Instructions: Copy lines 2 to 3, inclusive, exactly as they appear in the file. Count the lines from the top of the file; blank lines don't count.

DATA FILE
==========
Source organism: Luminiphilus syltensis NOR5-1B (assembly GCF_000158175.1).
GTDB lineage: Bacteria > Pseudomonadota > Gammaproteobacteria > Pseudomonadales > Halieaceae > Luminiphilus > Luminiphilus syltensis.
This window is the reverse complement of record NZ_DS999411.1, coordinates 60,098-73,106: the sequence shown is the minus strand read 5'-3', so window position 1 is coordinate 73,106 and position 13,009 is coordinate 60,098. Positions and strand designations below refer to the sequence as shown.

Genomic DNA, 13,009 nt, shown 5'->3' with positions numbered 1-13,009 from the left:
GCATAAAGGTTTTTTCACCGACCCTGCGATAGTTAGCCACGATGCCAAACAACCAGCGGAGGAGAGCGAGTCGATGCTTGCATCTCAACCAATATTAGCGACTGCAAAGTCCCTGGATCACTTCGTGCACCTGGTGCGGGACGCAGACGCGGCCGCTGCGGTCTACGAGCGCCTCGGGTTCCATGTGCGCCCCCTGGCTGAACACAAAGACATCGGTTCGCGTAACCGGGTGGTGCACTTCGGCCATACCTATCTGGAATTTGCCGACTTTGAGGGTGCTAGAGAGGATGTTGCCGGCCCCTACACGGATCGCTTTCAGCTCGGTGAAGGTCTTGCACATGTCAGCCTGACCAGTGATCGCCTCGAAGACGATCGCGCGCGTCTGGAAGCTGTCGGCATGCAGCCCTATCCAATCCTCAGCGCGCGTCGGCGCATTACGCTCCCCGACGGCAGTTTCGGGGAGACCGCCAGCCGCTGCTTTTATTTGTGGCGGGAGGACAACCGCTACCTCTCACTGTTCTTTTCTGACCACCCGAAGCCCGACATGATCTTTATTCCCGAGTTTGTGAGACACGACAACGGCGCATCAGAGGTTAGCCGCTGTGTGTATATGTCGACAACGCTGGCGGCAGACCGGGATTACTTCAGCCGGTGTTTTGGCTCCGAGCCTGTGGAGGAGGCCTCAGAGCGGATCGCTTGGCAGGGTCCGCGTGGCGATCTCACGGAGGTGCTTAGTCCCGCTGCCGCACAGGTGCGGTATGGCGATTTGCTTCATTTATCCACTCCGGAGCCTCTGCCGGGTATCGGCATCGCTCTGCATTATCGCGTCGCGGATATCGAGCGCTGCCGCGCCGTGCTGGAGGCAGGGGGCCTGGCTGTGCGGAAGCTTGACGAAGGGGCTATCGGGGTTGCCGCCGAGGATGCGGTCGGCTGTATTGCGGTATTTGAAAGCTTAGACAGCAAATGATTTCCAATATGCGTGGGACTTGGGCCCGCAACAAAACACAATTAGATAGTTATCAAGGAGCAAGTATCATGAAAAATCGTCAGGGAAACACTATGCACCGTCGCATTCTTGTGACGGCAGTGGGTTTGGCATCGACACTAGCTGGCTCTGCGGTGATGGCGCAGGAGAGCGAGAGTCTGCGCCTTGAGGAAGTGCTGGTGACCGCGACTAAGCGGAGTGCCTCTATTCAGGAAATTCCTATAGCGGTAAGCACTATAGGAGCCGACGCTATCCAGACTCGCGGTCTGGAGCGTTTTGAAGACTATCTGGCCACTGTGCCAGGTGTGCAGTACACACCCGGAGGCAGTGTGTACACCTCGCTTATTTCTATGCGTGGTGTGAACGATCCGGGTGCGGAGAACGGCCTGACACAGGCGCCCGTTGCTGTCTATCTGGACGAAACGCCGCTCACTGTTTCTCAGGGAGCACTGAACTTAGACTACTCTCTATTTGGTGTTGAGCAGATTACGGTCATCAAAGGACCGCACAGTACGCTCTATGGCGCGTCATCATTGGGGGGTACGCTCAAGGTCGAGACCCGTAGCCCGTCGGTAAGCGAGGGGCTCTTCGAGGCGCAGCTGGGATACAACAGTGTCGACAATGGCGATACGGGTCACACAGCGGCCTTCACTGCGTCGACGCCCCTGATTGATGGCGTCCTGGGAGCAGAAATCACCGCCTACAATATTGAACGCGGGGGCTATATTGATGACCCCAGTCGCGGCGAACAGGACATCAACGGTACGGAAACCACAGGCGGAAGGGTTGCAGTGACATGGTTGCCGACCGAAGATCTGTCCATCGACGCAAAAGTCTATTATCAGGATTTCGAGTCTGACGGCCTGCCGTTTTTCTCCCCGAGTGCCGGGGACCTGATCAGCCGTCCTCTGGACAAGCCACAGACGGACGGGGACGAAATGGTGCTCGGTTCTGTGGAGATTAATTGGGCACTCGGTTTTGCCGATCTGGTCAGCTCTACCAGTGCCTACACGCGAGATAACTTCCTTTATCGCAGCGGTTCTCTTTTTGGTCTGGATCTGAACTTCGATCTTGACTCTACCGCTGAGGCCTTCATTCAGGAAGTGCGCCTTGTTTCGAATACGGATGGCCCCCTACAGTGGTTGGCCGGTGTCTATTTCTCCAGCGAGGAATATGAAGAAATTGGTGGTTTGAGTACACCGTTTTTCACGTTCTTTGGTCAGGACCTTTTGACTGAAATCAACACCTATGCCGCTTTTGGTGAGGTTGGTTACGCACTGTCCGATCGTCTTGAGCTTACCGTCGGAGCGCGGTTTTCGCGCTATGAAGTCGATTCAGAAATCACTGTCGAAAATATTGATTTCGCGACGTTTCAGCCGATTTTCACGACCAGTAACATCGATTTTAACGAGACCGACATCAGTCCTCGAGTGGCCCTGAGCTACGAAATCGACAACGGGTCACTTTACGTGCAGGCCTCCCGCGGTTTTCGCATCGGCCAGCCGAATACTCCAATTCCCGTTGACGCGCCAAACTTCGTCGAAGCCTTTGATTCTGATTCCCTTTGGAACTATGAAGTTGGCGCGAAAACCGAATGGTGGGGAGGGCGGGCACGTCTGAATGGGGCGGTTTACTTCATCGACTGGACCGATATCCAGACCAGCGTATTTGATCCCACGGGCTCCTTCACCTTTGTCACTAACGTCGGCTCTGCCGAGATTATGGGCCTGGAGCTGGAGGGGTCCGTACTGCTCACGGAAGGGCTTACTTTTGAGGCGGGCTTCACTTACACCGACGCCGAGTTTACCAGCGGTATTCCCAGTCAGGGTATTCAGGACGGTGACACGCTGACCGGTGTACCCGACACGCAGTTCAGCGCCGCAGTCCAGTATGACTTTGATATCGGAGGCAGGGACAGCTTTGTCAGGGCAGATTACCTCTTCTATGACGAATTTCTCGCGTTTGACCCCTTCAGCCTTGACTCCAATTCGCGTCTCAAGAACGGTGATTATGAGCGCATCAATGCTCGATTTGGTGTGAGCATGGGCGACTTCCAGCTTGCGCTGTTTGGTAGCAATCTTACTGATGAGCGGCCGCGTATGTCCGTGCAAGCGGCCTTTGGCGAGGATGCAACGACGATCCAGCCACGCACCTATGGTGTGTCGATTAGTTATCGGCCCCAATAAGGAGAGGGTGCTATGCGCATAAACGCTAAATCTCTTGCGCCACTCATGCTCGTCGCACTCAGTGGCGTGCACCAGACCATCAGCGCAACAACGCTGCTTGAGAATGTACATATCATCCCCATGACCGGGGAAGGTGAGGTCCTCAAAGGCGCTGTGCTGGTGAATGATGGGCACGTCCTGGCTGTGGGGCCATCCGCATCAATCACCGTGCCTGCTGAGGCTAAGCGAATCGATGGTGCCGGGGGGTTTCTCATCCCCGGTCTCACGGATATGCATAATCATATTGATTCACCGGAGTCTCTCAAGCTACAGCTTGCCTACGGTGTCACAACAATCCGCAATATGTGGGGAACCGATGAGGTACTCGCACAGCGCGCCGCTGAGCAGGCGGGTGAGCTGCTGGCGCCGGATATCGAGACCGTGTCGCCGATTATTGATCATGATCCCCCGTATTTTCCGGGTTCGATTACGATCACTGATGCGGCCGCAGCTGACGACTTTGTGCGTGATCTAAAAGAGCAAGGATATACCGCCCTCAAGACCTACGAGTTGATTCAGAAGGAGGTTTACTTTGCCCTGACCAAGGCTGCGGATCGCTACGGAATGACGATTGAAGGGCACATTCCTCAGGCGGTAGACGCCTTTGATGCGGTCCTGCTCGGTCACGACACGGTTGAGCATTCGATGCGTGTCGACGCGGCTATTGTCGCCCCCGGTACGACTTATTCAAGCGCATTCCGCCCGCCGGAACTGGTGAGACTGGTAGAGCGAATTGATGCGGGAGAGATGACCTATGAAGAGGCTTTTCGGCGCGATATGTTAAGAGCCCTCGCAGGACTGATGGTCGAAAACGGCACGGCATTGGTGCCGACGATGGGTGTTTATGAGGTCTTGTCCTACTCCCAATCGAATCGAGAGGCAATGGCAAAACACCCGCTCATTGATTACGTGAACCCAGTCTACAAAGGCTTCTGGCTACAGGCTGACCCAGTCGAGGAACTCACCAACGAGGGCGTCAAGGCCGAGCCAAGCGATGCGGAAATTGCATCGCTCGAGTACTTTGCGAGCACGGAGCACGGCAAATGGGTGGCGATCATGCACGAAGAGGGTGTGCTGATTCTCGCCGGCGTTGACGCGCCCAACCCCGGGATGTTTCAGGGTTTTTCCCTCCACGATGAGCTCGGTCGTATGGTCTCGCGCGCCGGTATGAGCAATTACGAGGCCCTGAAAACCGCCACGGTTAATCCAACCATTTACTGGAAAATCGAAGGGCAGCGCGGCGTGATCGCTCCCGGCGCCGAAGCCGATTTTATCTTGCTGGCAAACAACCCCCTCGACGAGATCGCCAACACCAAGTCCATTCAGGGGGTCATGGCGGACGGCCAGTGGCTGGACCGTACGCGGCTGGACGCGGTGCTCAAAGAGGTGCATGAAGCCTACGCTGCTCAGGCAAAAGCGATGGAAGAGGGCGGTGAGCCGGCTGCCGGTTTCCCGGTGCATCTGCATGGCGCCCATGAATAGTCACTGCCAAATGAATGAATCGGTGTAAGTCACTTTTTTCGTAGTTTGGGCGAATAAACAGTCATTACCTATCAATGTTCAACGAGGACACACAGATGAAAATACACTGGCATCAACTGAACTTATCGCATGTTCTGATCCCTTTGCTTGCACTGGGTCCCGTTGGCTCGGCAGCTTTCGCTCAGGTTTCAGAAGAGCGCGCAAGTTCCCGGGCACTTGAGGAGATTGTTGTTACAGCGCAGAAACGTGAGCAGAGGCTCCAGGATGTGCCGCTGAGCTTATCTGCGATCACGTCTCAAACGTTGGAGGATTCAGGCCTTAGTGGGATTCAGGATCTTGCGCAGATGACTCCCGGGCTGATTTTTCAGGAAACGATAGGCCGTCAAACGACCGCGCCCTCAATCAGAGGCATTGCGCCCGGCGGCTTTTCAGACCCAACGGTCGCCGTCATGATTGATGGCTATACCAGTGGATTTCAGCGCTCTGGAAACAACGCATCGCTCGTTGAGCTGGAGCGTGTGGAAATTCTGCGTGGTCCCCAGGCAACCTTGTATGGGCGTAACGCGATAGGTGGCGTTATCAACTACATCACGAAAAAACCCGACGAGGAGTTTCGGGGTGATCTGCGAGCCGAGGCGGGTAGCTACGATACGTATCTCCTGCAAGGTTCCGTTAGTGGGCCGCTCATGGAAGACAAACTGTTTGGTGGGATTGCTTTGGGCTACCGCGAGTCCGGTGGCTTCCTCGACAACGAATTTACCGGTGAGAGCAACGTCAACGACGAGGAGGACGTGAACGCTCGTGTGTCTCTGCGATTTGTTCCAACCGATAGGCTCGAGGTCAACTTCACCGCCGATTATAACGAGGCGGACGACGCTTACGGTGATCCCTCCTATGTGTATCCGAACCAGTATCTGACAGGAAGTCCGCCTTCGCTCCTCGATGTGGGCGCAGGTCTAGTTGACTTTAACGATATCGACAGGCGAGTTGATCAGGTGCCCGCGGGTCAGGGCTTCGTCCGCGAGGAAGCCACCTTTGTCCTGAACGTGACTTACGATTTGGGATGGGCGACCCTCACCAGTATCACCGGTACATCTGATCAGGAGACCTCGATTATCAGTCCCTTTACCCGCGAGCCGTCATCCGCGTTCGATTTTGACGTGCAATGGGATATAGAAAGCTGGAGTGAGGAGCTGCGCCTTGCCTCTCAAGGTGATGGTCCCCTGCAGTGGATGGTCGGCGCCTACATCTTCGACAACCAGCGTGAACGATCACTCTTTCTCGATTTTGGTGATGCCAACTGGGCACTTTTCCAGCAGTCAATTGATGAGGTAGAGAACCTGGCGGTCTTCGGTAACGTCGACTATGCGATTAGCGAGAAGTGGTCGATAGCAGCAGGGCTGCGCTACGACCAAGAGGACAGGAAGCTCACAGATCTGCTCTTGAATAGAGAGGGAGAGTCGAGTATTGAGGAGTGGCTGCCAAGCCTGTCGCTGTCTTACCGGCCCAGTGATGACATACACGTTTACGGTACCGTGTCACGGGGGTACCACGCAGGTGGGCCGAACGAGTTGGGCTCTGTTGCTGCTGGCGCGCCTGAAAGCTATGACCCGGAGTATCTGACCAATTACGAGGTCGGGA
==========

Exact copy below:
GTDB lineage: Bacteria > Pseudomonadota > Gammaproteobacteria > Pseudomonadales > Halieaceae > Luminiphilus > Luminiphilus syltensis.
This window is the reverse complement of record NZ_DS999411.1, coordinates 60,098-73,106: the sequence shown is the minus strand read 5'-3', so window position 1 is coordinate 73,106 and position 13,009 is coordinate 60,098. Positions and strand designations below refer to the sequence as shown.